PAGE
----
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Neighbors: Accused shooter everyone's friend, questioned Christianity
Knoxnews ^ | 7/27/08 | J.J. Stambaugh

Posted on 07/27/2008 8:19:51 PM PDT by LdSentinal

The man accused of a mass church shooting this morning was described by his Powell neighbors as a helpful and kind man, but one who had issues with Christianity.

Jim D. Adkisson, 58, has been charged with first-degree murder in the shooting at the Tennessee Valley Unitarian Universalist Church, which killed one and injured eight others.

He is being held on $1 million bond.

More details as they develop online and in Monday's News Sentinel.

"He had his own sense of belief about religion, that's the impression I got of him," said neighbor Karen Massey. "We were talking one day when my daughter graduated from Bible college, and I told him I was a Christian, then he almost turned angry.

"He seemed to get angry at that."

According to Massey, Adkisson talked frequently about his parents who "made him go to church all his life ... he was forced to do that."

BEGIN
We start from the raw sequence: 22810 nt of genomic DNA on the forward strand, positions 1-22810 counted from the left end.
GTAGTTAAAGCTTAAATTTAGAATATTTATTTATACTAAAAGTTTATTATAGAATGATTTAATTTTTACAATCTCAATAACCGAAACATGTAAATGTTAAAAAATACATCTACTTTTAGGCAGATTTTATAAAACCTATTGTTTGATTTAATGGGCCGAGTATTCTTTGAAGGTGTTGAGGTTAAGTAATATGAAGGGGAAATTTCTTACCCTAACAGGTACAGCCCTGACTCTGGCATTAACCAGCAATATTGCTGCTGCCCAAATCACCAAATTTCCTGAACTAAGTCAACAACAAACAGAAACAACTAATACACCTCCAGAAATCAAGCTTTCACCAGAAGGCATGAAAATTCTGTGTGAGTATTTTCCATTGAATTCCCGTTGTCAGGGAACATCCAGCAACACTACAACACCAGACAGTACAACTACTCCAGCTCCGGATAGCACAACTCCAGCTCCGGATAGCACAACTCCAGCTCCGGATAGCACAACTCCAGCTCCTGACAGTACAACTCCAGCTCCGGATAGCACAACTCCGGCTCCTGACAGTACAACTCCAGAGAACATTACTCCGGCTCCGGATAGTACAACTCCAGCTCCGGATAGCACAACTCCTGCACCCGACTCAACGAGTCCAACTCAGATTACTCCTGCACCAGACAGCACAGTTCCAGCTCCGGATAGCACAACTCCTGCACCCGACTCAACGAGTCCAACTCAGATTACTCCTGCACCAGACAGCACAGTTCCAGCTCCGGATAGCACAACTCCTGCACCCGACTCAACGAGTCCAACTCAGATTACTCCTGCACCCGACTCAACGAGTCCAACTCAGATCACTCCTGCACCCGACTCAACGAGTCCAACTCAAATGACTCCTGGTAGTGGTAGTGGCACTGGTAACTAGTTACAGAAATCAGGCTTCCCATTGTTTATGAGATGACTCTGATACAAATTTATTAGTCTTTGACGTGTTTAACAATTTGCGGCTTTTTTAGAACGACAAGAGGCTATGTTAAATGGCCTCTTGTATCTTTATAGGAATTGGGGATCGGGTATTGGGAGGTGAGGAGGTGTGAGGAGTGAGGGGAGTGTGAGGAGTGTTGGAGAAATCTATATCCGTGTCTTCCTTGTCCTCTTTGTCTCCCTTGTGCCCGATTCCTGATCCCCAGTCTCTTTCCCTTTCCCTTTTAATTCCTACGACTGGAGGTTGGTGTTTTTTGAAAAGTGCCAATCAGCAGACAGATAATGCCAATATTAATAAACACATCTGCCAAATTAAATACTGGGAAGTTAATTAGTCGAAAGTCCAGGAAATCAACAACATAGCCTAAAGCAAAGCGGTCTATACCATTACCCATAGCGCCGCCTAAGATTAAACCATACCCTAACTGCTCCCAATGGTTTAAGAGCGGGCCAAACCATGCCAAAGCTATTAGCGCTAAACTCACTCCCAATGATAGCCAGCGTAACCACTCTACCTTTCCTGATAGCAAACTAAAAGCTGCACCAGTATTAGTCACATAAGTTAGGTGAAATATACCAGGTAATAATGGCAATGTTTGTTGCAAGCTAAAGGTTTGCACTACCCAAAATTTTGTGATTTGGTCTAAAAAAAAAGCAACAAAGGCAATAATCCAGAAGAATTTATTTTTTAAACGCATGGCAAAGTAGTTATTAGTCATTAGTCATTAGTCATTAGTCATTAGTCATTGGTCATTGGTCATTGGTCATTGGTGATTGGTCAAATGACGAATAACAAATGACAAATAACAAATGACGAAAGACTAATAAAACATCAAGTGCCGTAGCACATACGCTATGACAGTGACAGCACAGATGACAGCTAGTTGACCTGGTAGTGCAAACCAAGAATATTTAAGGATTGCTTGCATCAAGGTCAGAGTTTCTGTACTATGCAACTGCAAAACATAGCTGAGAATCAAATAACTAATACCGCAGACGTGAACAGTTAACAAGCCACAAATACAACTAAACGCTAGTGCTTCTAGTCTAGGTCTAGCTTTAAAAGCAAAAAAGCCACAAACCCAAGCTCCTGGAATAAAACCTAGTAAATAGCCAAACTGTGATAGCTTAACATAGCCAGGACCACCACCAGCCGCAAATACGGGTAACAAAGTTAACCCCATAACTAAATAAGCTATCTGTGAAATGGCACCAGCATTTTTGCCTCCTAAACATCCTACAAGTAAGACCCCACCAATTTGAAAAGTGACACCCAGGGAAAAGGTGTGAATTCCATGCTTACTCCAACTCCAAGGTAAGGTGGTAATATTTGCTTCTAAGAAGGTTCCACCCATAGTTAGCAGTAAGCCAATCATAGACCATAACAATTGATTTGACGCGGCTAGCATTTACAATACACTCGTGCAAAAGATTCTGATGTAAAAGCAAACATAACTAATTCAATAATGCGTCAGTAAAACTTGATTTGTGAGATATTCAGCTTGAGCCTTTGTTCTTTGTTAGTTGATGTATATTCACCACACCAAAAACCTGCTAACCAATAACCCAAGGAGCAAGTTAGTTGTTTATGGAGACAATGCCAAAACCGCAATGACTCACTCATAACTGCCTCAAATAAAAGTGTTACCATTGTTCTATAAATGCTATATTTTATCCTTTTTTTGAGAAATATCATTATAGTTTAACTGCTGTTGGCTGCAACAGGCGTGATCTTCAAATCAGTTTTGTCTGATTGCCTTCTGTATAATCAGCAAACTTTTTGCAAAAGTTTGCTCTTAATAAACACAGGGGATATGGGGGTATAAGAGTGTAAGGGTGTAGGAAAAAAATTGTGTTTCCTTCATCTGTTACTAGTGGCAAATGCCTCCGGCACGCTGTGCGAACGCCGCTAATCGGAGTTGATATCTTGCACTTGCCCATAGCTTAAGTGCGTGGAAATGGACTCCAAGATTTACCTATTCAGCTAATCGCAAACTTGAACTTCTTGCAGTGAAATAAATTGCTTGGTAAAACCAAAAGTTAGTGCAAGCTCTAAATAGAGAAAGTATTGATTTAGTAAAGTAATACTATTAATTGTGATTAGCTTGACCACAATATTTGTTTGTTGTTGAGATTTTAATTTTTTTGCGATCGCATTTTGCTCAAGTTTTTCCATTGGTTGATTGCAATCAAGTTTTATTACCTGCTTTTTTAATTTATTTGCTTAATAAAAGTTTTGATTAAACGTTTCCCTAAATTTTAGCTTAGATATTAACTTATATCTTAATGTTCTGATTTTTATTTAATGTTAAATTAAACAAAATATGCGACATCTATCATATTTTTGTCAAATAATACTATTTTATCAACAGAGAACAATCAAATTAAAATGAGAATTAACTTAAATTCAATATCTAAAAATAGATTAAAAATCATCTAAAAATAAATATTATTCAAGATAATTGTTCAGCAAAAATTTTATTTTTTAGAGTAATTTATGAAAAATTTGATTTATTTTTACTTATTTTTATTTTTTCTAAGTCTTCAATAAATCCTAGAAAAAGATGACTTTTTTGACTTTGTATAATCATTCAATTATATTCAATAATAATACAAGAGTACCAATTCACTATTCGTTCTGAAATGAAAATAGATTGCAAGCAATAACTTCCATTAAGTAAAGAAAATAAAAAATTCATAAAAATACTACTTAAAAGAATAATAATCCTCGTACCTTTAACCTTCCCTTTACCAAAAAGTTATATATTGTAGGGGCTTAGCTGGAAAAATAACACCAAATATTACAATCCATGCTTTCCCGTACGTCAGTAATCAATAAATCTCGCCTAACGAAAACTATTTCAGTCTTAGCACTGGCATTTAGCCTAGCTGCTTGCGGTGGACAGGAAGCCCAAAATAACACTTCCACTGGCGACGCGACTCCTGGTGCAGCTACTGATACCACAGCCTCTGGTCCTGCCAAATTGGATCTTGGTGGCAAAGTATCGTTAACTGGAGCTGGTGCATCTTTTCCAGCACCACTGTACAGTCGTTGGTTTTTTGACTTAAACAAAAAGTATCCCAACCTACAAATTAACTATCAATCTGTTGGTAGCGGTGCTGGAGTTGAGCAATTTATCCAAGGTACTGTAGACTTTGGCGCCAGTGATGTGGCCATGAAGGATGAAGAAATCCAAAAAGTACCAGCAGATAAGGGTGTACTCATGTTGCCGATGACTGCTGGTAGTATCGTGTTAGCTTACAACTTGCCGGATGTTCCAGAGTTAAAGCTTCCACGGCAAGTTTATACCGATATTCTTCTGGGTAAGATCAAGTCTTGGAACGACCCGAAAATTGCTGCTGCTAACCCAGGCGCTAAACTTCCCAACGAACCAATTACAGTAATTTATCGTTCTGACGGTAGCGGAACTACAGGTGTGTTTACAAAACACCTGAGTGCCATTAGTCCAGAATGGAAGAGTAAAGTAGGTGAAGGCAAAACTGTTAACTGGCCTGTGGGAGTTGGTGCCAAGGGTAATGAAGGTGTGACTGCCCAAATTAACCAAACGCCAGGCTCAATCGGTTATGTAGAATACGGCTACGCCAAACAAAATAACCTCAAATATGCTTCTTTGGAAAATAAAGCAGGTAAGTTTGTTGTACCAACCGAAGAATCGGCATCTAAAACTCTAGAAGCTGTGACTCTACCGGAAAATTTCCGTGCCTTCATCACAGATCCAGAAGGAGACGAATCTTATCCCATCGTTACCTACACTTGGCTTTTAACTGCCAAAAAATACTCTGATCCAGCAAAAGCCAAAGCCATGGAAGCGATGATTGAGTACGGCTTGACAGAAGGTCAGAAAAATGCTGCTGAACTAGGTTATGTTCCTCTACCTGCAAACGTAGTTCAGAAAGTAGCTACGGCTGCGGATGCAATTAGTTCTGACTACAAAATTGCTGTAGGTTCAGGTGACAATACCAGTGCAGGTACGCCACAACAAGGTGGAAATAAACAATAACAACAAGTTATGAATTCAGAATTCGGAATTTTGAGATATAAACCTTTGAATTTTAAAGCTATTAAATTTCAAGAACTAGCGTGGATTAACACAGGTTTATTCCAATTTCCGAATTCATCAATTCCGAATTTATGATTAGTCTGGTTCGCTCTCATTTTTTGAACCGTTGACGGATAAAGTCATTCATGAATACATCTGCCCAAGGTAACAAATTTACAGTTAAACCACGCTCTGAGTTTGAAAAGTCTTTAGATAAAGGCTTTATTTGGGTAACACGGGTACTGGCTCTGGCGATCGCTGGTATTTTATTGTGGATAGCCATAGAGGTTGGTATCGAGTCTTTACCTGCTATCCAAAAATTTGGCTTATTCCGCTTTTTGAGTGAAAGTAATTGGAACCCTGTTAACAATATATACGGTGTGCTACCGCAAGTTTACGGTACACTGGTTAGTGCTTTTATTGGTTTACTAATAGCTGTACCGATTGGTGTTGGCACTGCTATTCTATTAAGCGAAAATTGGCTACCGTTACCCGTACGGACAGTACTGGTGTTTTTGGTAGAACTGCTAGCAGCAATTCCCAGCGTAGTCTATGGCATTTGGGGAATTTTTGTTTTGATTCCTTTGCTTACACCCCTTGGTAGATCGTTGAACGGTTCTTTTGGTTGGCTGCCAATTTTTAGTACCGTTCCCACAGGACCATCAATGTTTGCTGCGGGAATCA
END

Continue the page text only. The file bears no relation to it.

Adkisson has lived by himself in the neighborhood for four or five years, Massey said. She's lived there seven years.

He told neighbors that he had worked in a factory and driven a truck, but they weren't sure if he was still employed.

He is an avid motorcyclist and rides his bike up and down the road.

He goes by the name, "David," according to the neighbors.

"He only socialized with a few people," Massey said.

"He was very nice ... he's kind of quiet," she said.

Melissa Coker, a next-door neighbor, also expressed shock that he would be accused of such a violent.

She related how he recently helped change a tire on her car in the driveway.

"He was a very nice guy, he said he used to be a truck driver, but in the past six months to a year, he wasn't driving any more," Coker said. "From my understanding, he was retired."